People’s Bank of China bans Bitcoin again
The People’s Bank of China reposted a September 15 memo that discusses the country’s Bitcoin ban on its website, causing Bitcoin to sell widely and prices to drop on Friday morning.
The People’s Bank of China (PBOC) reissued a note from September 15th which resolves the country’s Bitcoin ban on their website, causing Bitcoin to sell widely and prices to drop on Friday morning.
The memo describes a nationwide crackdown on Bitcoin and other cryptocurrencies out of concern about them “disrupting the economic and financial order, spawning illegal and criminal activities such as gambling, illegal fundraising, fraud, pyramid schemes and money laundering, seriously endangering the security of people’s property.
The People’s Bank of China has still called leading financial institutions in China to strengthen a nationwide scalable ban on Bitcoin trading and transactions. Institutions have been urged to help the central bank prevent Chinese citizens from trading Bitcoins through exchanges, both domestic and foreign, and over-the-counter platforms.
The note called on all relevant entities of the Chinese central government to cooperate in order to:
1. Clarify the essential attributes of virtual currency and related business activities.
2. Establish and improve a working mechanism to deal with the risks of virtual currency trading.
3. Strengthen risk monitoring and early warning of speculation on virtual currency exchanges.
4. Build a multidimensional and multi-level risk prevention and elimination system.
The memo stressed that Bitcoin is “not legal and should not and cannot be used as currency in the market or in circulation”, and clarified to what extent “virtual currency-related business activities are illegal financial activities. “.
The PBOC details how interdepartmental efforts are needed to shut down exchanges and ramps to Bitcoin and other cryptocurrencies, and to penalize suspected parties involved in the distribution of Bitcoin or crypto securities in order to “maintain economic and financial order and social harmony and stability. ” The language of the memo sometimes slides from majestic and bureaucratic to an idealized utopian vision.
Perhaps most frightening for Bitcoiners is the PBOC’s public wish to thoroughly monitor citizens both online and offline with the goal of “improving the accuracy and efficiency of identification and the discovery of virtual currency hype activities ”. The statement then claims to have state-of-the-art technology for full real-time tracking of blockchain transactions and information relating to newly mined coins, their transaction and exchange.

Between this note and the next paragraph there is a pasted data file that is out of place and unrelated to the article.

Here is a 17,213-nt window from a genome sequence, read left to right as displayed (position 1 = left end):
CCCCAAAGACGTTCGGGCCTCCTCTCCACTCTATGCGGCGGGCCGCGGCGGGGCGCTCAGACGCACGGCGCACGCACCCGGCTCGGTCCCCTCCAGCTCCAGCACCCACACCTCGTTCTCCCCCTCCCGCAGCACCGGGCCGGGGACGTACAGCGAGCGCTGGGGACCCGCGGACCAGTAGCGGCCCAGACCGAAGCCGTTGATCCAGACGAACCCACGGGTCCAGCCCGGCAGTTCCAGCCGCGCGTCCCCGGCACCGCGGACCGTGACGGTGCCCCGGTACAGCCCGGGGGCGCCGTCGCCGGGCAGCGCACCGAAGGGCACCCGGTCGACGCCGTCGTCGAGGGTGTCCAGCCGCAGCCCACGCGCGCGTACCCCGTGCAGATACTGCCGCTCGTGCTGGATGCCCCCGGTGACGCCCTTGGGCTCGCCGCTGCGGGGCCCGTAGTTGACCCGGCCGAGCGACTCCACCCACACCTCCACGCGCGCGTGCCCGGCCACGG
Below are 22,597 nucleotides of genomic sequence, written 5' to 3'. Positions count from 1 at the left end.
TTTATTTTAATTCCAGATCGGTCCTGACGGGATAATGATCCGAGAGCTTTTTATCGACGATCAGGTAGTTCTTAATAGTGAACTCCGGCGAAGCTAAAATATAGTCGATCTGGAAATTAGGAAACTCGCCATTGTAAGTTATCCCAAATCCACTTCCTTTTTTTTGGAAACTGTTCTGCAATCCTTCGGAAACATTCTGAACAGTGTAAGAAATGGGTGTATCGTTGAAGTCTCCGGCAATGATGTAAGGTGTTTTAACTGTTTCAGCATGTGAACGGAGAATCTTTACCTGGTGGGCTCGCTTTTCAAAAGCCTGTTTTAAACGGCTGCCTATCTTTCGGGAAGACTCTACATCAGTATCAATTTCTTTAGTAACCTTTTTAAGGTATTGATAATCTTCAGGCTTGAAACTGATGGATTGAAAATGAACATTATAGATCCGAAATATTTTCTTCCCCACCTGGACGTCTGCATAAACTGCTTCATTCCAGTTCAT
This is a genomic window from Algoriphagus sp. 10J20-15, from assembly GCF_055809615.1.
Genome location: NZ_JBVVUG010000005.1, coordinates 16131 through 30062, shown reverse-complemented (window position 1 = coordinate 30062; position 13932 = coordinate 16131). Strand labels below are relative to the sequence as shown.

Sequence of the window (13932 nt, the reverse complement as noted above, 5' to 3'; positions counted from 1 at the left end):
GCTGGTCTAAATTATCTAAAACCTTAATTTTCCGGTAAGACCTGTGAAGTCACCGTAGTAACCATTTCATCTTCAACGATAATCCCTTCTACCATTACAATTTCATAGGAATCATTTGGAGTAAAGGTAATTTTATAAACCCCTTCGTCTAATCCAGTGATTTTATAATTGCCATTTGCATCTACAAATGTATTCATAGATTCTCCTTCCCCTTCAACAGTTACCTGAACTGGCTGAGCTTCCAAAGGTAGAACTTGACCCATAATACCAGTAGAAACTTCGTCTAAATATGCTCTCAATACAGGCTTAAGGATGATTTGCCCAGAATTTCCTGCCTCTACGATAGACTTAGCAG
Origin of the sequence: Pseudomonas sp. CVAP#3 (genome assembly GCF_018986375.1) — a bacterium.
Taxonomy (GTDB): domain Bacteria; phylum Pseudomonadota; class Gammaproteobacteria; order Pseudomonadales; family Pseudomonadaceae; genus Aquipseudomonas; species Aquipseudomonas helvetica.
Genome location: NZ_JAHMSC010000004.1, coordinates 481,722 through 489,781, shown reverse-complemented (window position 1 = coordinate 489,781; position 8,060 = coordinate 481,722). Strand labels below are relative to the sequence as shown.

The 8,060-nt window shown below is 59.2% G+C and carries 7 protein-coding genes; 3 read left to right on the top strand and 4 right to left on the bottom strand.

The PBOC also makes it clear that it intends to deal quickly with any perceived violation with its “rapid response mechanisms” by forcing residents and institutions to target any suspected violators.
“According to the clues provided by the financial management department, the competent network information and telecommunications authorities must quickly shut down Internet applications such as websites, mobile applications and small programs that carry out commercial activities. related to virtual currency in accordance with the law. . ”
The PBOC goes so far as to ban the commercial and even domestic use of words or content related to Bitcoin and cryptocurrencies, the language police being of course the mark of an authoritarian state regime.
The memo advocates that all state entities practice swift and strong internal self-discipline measures on member units that commit Bitcoin or cryptocurrency-related offenses.
The general message the PBOC is sending is that the state will continue to crack down on Bitcoin with renewed urgency, “high pressure” and will continue to dynamically monitor a currency it sees as a great risk to the population.
China’s interest in banning Bitcoin is nothing new. The communist country’s ability to remove access to popular Bitcoin on and off ramps may grow, but it is impossible for them to completely stop peer-to-peer transactions.
Overall, China’s renewed Bitcoin ban betrays their complete inability to stop it.
Notably, the price of Bitcoin has increased by $ 40,000 since China’s first ban. The country’s efforts to ban bitcoin mining last summer and thus harming the network, resulted in a global redistribution of the hashrate and renewed interest in Bitcoin mining across the board, as the lower hash rate of the network allowed new entities to start operating at a lower price.
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